Love those trees!

Toetoe plumes waving in the southerly (photo by John)

We came across a small group of cows standing in a strip of muddy, squishy ground between the track and a nice green paddock. It bothered me to see them there without anything to eat. It looked like all the hay they might have been fed had been either trampled into the mud, or blown through the fence onto the track. A couple of the cows were craning their necks through the fence to try to reach the hay on the side of the track. I know my effort was pathetic, but I gathered up some of the hay, and held handfuls out to them. The first cow was rather suspicious of me, but then she took the hay, and soon several other cows came along to check it out as well.

This one is for my friend Pat, who loves cows (photo by John)

After 33 km of open rural spaces, we arrived at Thames. The track changed to smooth concrete, and we went through a subway under the state highway. It was several kilometres before we arrived at the historic Shortland Wharf (built in 1868), at the mouth of the Kaueranga River.

The sign near the highway underpass

View across the Firth of Thames, from Shortland Wharf

We expected to find a nice café or two at the wharf, but there was nothing there that appealed, so we rode through the town to a café at the far end – Café Melbourne – where we had lunch.

We were on our way back by 2pm. This time we were riding into a cold southerly headwind.

Although I had used the level 3 assist for some of the way there, John suggested we should just use level 2 going back, forcing us to pedal harder, against the wind. He was a bit concerned that we might not have enough battery power to get us home if we used up too much energy. Actually, we made it back with plenty of spare capacity left in the batteries. Despite the headwind (sometimes crosswind), it was not too bad plodding along on level 2.

Another 19 km back to Paeroa!

Somewhere along the way, a thoughtful soul had nailed some plastic garden chairs to some trees, presumably to give cyclists the chance to sit down on something marginally more comfortable than a bike saddle. We made grateful use of them for a little while.

A brief respite for the nether regions … (photo by John)

The view from the plastic chairs (photo by John)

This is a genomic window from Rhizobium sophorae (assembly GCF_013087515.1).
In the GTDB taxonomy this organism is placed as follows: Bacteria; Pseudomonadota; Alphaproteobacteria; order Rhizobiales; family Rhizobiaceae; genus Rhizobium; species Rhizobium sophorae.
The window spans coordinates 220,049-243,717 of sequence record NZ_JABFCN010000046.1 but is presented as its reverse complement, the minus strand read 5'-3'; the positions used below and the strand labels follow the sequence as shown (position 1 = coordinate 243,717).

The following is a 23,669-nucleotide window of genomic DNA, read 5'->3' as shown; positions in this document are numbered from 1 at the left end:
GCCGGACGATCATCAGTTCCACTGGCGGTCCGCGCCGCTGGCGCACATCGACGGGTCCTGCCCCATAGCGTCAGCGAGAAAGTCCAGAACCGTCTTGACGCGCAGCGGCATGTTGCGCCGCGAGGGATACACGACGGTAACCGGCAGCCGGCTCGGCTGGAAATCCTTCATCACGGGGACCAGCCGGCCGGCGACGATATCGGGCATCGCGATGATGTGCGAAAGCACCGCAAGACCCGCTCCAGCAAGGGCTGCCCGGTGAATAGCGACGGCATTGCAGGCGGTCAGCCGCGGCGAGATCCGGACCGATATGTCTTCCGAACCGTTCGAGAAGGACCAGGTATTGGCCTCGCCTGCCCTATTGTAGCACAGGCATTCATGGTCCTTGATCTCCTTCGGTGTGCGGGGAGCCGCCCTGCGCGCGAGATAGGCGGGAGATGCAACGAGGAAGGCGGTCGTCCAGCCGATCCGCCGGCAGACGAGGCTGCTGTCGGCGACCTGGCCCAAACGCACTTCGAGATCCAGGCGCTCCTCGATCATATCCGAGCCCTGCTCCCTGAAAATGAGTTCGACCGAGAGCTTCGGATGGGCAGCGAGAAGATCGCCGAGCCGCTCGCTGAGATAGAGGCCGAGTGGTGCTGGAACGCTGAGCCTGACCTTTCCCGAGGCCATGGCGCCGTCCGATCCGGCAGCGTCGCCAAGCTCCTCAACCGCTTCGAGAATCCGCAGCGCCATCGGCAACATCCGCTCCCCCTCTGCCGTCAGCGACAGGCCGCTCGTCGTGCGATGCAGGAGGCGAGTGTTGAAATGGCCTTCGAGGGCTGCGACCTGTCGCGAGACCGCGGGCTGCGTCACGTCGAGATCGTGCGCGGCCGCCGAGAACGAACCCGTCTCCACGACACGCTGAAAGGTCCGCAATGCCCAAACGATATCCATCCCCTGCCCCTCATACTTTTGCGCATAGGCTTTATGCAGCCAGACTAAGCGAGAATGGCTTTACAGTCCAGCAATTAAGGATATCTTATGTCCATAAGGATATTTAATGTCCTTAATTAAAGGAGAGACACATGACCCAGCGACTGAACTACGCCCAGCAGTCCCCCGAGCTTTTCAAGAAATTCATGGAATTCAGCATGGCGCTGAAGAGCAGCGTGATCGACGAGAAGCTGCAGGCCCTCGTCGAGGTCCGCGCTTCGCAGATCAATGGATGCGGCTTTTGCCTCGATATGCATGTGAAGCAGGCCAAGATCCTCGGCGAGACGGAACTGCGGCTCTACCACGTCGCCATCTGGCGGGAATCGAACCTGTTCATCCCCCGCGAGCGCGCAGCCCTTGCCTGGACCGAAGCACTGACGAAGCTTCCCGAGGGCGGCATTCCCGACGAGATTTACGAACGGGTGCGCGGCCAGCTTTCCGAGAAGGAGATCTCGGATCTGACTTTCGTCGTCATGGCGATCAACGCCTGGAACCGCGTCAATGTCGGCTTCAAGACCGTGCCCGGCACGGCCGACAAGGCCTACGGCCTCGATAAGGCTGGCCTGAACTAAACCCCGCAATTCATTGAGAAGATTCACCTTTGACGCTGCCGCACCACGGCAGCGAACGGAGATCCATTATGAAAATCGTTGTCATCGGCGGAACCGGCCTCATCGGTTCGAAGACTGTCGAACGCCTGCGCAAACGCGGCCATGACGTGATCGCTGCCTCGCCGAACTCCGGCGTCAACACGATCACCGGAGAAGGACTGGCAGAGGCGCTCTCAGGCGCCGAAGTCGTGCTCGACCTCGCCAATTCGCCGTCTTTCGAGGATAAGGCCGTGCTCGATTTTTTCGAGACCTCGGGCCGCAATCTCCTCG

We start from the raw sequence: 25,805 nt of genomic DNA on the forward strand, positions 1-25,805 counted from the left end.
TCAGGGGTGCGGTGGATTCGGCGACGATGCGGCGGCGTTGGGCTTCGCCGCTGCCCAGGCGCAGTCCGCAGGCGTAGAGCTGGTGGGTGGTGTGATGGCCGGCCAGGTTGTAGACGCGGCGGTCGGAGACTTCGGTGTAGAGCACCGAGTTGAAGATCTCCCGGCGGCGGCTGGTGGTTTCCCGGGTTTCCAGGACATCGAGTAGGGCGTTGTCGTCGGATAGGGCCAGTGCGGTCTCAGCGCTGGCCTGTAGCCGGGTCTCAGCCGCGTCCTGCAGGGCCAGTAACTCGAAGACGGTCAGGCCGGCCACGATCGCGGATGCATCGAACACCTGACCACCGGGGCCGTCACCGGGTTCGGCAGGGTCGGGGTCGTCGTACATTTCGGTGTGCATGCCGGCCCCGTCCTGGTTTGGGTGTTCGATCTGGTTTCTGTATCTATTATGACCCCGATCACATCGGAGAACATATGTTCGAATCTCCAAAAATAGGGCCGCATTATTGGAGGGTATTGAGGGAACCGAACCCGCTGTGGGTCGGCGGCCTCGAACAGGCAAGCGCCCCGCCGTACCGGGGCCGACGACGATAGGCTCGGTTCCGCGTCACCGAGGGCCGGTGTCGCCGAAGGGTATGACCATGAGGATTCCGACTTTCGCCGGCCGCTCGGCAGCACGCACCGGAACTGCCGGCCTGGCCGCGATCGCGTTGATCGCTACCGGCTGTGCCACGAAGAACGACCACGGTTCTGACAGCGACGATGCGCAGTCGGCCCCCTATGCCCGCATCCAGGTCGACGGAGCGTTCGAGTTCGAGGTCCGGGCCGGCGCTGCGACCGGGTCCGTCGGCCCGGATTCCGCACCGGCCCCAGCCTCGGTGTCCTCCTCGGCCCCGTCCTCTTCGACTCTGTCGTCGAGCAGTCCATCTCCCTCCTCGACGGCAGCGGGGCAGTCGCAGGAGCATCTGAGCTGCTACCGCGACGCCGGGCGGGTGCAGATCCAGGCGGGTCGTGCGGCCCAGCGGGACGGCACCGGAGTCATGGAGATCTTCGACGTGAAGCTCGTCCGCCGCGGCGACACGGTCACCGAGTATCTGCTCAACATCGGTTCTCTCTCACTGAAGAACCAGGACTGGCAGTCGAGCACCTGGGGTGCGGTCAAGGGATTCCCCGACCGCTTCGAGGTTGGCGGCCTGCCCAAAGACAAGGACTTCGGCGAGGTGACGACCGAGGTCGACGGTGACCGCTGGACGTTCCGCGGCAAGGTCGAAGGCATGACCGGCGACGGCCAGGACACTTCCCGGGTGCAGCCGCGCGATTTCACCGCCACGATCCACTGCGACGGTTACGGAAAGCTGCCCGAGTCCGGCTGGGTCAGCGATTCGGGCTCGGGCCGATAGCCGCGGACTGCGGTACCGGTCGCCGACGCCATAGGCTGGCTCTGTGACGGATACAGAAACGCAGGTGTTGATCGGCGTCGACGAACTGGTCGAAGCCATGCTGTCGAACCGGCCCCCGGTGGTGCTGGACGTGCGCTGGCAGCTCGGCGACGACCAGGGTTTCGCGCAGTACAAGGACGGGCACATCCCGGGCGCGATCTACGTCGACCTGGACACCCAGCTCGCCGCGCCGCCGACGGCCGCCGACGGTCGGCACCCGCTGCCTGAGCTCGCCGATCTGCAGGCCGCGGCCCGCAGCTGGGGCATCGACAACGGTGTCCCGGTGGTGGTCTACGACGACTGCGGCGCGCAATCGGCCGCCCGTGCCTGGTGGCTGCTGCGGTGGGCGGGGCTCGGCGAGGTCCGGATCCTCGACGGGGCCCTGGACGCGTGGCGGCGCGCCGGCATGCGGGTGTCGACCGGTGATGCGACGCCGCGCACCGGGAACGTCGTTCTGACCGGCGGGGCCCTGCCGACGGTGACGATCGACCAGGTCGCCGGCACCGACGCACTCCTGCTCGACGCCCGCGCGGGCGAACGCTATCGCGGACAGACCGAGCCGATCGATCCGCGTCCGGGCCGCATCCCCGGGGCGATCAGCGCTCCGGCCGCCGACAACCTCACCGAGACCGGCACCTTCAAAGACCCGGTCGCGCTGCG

It was just after 4 pm when we got back to Hikutaia’s Convenient Cow Café. I would have been happy to just keep on going all the way to Paeroa, but John said we needed the break - and yes, we did need a break. The knees had started to complain by about 50 km, and we still had quite a way to go.

So we had a “real fruit ice cream”, which was huge (the equivalent of three scoops the lady told me after she’d given us them) and it took us a long time to eat it. Meanwhile a man came into the café saying he was waiting to pick up some bikers who were due there shortly. I asked if he drove the shuttle. He sounded surprised, and said yes, he did drive the shuttle but not today. It turned out he drove an airport shuttle between Tauranga and Auckland, not the cyclists’ shuttle along the Hauraki Rail Trail. If he had been, and he was going to Paeroa, we would have hitched a ride. 

By 4:40 we were on our way again, another 13 km to go, and not much more daylight to do it in. I put on my parka as by now it was bitterly cold. We cranked up the e-assist to 3, and later to 4, and pedalled along quite well. We rode into the outskirts of Paeroa just as the sun dipped down below the horizon at 5:15. By the time we got back to the car, we had biked 72.5 km - the longest ride we have done in one day. My knees, hands and derrière certainly felt like it too! But despite these discomforts, we felt quite chuffed with our achievement.

1 comment:

  1. Thank you for thinking of me as you fed the cows, Desiree!